A Corrected Reconstruction
In a later paper,4 Loehle et. al. avoided those problems by using estimates of temperature produced by other scholars from a variety of proxies, excluding any that depended significantly on tree rings, and calculating the average of their interpolated values with no attempt to fit them to the instrumental data by either selection or weighting. Doing that produced the graph of temperature shown above. Unlike the hockey stick, it shows both the medieval warm period and the little ice age.
Due to data limitations in the available proxies, the authors only ran the graph up to 1935, estimating the temperature then at .41°C below the peak of the medieval warm period. From 1935 to 1999 global temperature rose by another .60°, making the 1999 temperature .18° higher than their best estimate of the MWP maximum but still lower than the upper bound of their 95% range. Global temperature continued to rise and is now above that upper bound.
Their graph shows considerably more natural variation than Mann’s — it no longer looks like a hockey stick — but not enough to explain recent warming. The most rapid warming that they show for any substantial period is about .4°/century, in contrast to about 1.2°/century for warming from 1911 to 2018.
If we accept their estimate as more reliable than Mann’s, as I am inclined to do, the result remains qualitatively the same but less strikingly so. Current temperature is the highest in the past two thousand years and warming over the past century is about three times as rapid as the fastest warming of the past two thousand years. Temperature has, however, varied considerably more in the past than shown by Mann’s hockey stick.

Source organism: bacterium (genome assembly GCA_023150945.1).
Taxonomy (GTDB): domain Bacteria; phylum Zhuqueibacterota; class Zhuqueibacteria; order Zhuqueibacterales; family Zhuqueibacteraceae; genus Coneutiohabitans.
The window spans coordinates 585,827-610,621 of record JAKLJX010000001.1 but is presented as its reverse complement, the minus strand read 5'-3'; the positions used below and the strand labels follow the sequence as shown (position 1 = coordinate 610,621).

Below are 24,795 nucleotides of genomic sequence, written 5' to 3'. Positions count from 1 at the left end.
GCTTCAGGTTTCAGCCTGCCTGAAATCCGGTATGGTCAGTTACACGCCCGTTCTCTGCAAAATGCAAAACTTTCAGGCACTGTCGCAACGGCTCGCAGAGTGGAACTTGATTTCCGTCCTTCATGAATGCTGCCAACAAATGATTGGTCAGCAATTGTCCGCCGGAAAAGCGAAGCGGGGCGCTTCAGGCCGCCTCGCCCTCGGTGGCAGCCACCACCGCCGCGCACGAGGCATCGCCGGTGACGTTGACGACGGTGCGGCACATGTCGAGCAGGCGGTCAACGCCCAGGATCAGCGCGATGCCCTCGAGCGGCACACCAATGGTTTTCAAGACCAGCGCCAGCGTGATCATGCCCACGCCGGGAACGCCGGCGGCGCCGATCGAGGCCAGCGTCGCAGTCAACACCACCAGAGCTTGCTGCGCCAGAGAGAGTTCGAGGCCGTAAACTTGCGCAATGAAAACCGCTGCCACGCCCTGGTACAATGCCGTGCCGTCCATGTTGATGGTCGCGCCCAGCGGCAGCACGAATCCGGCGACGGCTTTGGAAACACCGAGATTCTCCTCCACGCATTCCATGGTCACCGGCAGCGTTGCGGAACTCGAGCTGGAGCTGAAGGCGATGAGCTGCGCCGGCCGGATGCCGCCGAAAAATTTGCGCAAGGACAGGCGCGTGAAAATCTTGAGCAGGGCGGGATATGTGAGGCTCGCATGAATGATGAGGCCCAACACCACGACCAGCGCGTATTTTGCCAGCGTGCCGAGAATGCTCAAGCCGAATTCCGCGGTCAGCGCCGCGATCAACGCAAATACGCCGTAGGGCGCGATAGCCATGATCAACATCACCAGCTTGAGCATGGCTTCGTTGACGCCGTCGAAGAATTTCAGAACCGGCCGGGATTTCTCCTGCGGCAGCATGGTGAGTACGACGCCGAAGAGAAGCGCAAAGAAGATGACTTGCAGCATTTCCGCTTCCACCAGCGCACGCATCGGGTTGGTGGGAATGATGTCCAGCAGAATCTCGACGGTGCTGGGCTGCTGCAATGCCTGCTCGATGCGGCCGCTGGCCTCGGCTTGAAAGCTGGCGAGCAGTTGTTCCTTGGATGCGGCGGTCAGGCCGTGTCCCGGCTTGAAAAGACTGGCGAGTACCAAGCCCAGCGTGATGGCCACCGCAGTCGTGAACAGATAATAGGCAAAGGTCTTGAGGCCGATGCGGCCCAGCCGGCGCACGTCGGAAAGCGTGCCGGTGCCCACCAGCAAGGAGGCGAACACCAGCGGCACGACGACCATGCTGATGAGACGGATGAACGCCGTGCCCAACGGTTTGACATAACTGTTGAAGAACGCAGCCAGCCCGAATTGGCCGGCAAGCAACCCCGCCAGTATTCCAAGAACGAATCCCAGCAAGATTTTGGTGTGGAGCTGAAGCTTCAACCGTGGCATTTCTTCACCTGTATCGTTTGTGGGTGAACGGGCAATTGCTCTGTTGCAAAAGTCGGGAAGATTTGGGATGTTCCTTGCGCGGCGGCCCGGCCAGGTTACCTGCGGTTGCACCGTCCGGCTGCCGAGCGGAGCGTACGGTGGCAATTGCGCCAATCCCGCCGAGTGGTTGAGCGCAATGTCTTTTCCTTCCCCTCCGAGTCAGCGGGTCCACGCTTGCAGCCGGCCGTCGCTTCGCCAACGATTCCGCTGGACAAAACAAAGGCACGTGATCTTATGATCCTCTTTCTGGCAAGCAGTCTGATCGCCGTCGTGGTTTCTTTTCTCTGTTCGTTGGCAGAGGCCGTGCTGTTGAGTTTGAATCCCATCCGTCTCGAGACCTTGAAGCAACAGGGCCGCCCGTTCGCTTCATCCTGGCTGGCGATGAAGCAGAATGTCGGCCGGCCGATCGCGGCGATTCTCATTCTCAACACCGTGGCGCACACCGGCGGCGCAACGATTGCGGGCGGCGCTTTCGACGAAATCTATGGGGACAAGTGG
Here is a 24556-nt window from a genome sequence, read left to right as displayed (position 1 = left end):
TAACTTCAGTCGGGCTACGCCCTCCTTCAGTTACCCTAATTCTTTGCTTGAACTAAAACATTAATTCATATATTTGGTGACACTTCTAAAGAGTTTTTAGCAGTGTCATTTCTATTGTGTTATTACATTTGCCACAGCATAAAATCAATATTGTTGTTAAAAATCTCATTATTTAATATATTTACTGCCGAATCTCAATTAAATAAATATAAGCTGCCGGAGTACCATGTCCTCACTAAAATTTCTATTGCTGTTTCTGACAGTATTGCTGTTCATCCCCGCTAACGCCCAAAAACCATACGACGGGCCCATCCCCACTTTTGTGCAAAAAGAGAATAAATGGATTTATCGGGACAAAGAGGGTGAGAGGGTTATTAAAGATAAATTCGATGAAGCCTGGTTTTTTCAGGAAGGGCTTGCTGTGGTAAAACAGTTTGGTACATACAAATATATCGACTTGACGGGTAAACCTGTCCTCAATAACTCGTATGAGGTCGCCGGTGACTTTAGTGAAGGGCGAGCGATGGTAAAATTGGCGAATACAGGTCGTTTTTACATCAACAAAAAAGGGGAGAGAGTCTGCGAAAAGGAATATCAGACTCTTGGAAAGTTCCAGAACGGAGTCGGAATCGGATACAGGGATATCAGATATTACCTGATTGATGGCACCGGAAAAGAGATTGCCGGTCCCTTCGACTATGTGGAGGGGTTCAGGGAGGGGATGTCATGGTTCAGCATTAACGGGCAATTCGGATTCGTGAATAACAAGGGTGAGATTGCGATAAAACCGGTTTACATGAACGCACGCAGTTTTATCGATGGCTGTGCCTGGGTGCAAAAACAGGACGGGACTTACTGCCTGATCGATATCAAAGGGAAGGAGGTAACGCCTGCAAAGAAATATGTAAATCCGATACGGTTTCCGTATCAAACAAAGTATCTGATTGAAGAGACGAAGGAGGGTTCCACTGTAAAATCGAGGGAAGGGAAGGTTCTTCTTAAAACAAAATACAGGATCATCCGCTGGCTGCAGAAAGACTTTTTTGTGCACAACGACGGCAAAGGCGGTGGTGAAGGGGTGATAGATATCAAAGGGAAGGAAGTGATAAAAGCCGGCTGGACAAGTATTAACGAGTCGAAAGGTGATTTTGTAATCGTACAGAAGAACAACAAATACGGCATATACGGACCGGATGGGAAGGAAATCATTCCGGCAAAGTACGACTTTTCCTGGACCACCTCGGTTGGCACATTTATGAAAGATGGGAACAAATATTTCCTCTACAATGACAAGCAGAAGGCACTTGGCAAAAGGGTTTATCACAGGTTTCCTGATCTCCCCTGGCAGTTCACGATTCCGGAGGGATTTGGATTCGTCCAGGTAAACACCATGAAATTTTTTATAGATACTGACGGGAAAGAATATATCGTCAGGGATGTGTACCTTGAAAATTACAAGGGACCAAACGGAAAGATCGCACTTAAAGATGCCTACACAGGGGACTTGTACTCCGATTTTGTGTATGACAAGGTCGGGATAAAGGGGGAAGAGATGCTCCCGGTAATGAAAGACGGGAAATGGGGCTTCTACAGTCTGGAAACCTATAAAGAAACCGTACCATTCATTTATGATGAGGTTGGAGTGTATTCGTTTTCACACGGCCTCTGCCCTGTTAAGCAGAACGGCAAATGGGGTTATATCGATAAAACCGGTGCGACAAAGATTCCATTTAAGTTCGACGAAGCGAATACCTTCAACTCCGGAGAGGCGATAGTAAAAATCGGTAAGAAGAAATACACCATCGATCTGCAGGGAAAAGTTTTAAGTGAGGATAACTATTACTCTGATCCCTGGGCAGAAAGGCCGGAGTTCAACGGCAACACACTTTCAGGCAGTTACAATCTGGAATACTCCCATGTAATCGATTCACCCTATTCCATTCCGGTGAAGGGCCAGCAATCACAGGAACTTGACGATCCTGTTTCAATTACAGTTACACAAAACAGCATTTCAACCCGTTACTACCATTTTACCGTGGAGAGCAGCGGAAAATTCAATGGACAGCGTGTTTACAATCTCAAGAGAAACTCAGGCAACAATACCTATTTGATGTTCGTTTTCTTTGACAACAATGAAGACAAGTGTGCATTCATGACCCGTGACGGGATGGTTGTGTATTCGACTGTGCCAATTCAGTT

That fact is not evidence against human causation for current warming, although it suggests that natural processes might be responsible for more of it than one would expect from Mann’s graph. It is mild evidence against the claim that warming has serious negative effects, since past warming apparently didn’t — the medieval warm period is generally viewed as having positive effects, the little ice age negative. The only thing it is strong evidence against is the reliability of sources of information that boosted the hockey stick graph and minimized criticism of it — including Mann himself.
The Loehle graph is only weak evidence that warming does not have serious negative effects, since average global temperature is already above its peak and going higher. Better evidence is global temperature over a much longer period. The fact that it was above its current level by more than five degrees for most of the past 250 million years and by more than ten degrees for substantial parts of the past hundred million is evidence against the more extreme versions of climate catastrophism.
Stephen McIntyre, Ross McKitrick, “Hockey sticks, principal components, and spurious significance,” Geophysical Research Letters, Vol. 32, Issue 3, February 2005.
Craig Loehle, Ph.D. and J. Huston McCulloch, “Correction to: A 2000-Year Global Temperature Reconstruction Based on Non-Tree Ring Proxies,” Energy & Environment, Vol. 19 No. 1 2008.